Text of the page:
| Wild Life in Woods and Field|
|by Arabella Buckley|
|First volume in the Eyes and No Eyes series, introduces the youthful reader to the variety of animal and plant life that three children observe on their way to school through fields and woods. The goal of the series is to inspire children to become keen observers of wildlife and to heighten their curiosity about their natural surroundings. Eight color illustrations and numerous black and white drawings complement the text. 5.5 x 8.5 inches. Ages 7-9 |
SPIDERS ON THE COMMON
WHEN We cross the common on a fine summer morning we see
many spiders' webs sparkling in the sun. The webs on
the gorse bushes are round. They are fastened to the
gorse prickles by long silk threads, and each web has
spokes like a wheel. These spokes are joined together
with rings of silk. There are drops of gum all over the
rings. It is these drops which sparkle like diamonds,
and make the web so pretty.
A GARDEN SPIDER AND BLACKBERRY BRANCH.
The spider spins a little tent in the centre of the
web. In this tent she hides, till some insect flies
against the gummy threads. Then she feels the web
shake, and darts out to catch the fly before it breaks
We saw a little bee to-day fly right against the web on
the gorse bush. Out came the spider from her tent. She
bit the bee with her sharp fangs, tore off its wings,
and then sat and sucked the juice out of its body.
 Paul caught her, while she was busy, and showed us the
two fangs with sharp points, which hang down in front
of her head. Above them are her eight eyes, four large
ones and four small ones. She has eight legs with such
strange claws! Each one is like a comb. What do you
think they are for? She uses them to guide the silk
threads as she makes her web.
HEAD, LEG, CLAW AND SPINNERETS OF A SPIDER, MUCH MAGNIFIED.
We turned her on her back and saw, under her body, six
little pockets, out of which she pulls the silk. It
comes out through tiny holes. She draws it through the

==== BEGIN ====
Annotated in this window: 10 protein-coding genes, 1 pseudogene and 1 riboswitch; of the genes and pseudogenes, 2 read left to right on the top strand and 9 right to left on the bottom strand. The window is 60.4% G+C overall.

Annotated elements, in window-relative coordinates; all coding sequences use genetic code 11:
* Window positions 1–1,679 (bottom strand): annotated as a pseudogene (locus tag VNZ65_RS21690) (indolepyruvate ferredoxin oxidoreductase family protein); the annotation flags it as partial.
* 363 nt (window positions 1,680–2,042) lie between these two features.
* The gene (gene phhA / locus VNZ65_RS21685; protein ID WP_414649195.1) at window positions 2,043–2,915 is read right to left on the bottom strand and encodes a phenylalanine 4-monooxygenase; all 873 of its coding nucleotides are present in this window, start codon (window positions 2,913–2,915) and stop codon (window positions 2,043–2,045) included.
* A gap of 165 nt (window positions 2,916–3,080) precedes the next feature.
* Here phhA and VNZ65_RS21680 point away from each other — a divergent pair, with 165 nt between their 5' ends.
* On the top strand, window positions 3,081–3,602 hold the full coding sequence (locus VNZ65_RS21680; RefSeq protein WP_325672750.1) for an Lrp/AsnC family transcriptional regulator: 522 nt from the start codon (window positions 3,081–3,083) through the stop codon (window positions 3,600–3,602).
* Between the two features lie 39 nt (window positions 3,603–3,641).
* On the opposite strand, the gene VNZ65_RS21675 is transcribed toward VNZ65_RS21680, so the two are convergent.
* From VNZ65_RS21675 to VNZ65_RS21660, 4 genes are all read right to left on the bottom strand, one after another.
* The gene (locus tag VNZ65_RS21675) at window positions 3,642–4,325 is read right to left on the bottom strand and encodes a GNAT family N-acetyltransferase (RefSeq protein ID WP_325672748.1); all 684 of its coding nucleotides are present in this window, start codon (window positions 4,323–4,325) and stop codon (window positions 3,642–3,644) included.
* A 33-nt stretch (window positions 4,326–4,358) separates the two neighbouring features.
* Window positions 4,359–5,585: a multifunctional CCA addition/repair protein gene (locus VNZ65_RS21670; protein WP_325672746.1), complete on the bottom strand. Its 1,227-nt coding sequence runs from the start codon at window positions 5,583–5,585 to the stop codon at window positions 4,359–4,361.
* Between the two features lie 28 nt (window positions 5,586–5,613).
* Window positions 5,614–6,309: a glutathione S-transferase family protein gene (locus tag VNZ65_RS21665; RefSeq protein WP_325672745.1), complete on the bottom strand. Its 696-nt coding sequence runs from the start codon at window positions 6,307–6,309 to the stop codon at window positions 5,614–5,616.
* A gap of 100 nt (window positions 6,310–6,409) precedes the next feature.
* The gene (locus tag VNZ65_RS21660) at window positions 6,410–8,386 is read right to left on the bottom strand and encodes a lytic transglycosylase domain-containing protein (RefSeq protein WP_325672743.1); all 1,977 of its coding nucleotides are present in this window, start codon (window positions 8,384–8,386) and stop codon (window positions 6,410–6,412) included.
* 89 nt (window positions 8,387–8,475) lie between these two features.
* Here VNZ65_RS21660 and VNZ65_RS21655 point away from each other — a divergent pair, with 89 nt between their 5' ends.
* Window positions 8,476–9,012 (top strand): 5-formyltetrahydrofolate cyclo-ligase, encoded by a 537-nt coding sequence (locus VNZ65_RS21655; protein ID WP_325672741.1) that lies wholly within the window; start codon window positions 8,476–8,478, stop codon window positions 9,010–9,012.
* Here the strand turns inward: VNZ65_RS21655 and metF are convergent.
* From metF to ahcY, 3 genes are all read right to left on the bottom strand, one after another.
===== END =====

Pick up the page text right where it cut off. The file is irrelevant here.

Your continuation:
combs on her legs, and so makes her web as she runs
Besides the webs on the gorse, there are webs all over
the common close to the ground. These are not made with
spokes like the round
 webs. The threads are mixed up like wool. For a long
time we could not find the spider. At last one day Paul
said, "Here is a hole right in the middle of the web.
It goes down into the ground."
This hole was lined with silk threads. Just then a
beetle crawled on the web, and shook it. At once the
spider darted out from the tunnel in the ground and
seized the beetle. She was so quick that she had
carried him down into her hole before we could catch
There are many spiders on the common which do not spin
webs, though they hang from a thread. They spring on
the flies and beetles on the ground and are called
The mother hunting-spiders carry their eggs about with
them in a round bag. Peter caught one of these as she
was running along with this white ball under her body.
He took the ball away and put it on the ground. When he
let her go, she ran up and seized it. He took it away
three times. Each time she caught it up again, and at
last ran away before we could catch her.
HUNTING SPIDER WITH HER EGG-BAG.
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